M.Sc. Thesis: Deep Super-Resolution of Sentinel-2 Time Series

The M.Sc. thesis was resarched, written and defended at the University of South Brittany in Vannes, France between Februrary and June 2022.

Abstract 

Deep convolutional networks for super-resolution are an intensively researched method in the field of computer vision. Applying these technologies to the field of remote sensing can provide many benefits, mainly since a high temporal and a high spatial resolution are mutually exclusive for remote sensing products. Super-resolution has the possibility of bridging that gap by upsampling the high frequency imagery to a higher spatial resolution. Many challenges arise when trying to implement super-resolution techniques to the specific characteristics of remote sensing data, as well as ensuring that the needs of the remote sensing communities towards the resulting data are met. This thesis compares how well several different models with different architectures can adapt to the task of performing super-resolution for the region of Brittany in France, using data from the SPOT-6 satellite as high-resolution ground truth to super-resolute Sentinel-2 imagery. We also demonstrate that employing a histogram matching approach can successfully bridge the spectral gap between the sensors. The experimentation shows that the standard Super-Resolution Convolutional Neural Network (SRCNN) and Residual Channel Attention Network (RCAN) succeed in adapting the color mapping, but fail to deliver realistic-appearing super-resolution images. On the other hand, we show that the SuperResolution Generative Adversarial Network (SRGAN) can produce visually impressive plausible super-resoluted images, but that the products lose the connection to the underlying real-world phenomena that the satellite imagery depicts. The method of including time-series information by a simple band-stacking approach into the generative adversarial model is shown not to be sufficient, while the fusion of encoded information of multi-temporal low-resolution imagery via a recursive network shows promising potential. In order to build on that potential, the main challenges to overcome are identified as formulating useful loss functions as well as the publishing of a common dataset to provide a comparison baseline, which is geared towards a real-life application.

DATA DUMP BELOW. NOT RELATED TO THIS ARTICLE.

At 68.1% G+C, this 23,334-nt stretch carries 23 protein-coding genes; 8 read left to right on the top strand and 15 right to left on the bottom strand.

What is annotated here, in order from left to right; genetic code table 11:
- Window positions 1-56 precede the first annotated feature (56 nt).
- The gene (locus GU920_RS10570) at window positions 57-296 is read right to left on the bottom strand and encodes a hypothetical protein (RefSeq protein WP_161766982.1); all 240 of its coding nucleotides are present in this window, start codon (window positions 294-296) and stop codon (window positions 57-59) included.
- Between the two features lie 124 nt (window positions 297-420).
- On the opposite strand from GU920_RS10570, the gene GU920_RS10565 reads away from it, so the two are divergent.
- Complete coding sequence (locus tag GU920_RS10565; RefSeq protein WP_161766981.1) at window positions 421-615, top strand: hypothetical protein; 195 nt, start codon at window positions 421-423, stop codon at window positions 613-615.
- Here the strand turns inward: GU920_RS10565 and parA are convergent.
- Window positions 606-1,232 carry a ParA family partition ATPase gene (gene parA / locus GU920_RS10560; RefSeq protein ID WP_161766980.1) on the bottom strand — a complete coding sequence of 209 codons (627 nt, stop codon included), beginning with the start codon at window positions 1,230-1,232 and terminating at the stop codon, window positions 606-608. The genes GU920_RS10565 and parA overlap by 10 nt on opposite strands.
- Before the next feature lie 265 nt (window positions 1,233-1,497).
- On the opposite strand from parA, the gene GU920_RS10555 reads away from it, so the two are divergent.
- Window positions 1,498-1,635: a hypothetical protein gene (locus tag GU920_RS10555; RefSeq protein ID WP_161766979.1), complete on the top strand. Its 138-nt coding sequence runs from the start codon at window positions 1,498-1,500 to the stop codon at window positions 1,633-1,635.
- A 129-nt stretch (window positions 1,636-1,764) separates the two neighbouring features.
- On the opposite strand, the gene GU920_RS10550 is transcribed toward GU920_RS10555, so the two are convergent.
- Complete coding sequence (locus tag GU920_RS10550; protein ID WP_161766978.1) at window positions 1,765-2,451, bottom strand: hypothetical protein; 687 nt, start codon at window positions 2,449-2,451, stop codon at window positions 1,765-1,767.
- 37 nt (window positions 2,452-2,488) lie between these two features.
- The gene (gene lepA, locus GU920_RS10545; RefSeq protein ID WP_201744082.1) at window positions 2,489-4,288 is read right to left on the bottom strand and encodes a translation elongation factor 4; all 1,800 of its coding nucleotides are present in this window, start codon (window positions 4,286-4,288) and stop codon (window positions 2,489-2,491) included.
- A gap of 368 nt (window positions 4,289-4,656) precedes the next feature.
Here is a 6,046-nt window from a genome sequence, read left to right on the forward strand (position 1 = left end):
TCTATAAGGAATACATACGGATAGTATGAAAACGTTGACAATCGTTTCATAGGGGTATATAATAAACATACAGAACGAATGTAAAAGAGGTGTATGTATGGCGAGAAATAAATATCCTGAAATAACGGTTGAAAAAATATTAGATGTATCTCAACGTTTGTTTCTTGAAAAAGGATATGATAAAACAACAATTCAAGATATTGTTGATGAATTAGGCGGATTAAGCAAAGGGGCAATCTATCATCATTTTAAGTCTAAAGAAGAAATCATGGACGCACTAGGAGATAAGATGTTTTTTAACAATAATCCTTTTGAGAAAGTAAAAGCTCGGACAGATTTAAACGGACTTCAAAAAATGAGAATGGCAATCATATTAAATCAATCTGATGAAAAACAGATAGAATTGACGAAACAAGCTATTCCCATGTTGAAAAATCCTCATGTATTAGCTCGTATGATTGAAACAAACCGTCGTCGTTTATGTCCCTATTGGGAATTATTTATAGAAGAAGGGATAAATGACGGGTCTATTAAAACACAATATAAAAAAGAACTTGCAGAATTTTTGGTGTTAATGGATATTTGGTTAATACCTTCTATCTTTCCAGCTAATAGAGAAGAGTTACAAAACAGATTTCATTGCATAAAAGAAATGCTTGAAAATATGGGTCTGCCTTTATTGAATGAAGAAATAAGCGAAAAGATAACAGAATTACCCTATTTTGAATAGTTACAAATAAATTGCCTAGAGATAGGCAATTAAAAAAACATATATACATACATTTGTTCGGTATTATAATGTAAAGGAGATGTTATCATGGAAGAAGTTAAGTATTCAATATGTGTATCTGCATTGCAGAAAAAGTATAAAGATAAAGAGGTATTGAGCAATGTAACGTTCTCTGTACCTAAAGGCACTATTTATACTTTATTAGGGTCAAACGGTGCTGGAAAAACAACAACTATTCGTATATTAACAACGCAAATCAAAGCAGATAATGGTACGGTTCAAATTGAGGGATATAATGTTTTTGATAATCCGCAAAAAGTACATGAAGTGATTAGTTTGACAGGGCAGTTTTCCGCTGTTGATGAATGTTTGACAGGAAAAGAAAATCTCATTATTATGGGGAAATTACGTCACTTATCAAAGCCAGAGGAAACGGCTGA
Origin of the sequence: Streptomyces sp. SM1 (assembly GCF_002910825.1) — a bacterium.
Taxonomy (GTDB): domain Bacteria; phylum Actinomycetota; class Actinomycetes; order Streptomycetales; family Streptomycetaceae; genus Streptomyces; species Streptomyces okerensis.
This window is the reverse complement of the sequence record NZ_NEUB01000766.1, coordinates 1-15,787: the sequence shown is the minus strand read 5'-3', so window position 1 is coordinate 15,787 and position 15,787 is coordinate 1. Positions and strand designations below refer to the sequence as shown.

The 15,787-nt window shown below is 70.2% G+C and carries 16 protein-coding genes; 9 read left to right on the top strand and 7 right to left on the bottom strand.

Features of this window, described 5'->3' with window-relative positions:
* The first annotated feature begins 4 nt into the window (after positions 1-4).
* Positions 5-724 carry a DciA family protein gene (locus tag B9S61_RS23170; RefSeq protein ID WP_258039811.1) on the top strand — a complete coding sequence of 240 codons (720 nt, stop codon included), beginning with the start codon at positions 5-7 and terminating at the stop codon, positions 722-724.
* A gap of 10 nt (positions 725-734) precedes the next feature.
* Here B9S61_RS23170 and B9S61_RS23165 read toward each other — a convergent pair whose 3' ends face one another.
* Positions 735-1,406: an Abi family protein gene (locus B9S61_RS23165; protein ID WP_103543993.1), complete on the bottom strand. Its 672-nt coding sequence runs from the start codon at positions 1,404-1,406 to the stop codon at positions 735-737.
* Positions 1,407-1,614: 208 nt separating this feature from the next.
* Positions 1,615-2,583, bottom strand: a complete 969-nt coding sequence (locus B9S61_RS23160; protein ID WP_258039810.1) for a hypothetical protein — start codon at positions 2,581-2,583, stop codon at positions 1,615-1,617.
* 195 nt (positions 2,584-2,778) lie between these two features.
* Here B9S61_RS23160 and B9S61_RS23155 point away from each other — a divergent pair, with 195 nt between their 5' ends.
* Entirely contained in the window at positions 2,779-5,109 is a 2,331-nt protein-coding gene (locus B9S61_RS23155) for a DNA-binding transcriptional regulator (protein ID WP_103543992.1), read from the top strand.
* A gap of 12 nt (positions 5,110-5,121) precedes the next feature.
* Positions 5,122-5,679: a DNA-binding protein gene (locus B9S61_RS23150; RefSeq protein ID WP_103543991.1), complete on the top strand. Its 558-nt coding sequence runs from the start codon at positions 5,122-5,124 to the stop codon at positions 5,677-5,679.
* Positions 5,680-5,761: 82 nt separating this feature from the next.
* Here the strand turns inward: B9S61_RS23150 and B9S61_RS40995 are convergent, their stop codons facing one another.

Keywords: Deep Learning, GAN, Remote Sensing, Residual Network, Sentinel-2, SPOT-6, Super-Resolution, Time Series

Defense

Thesis

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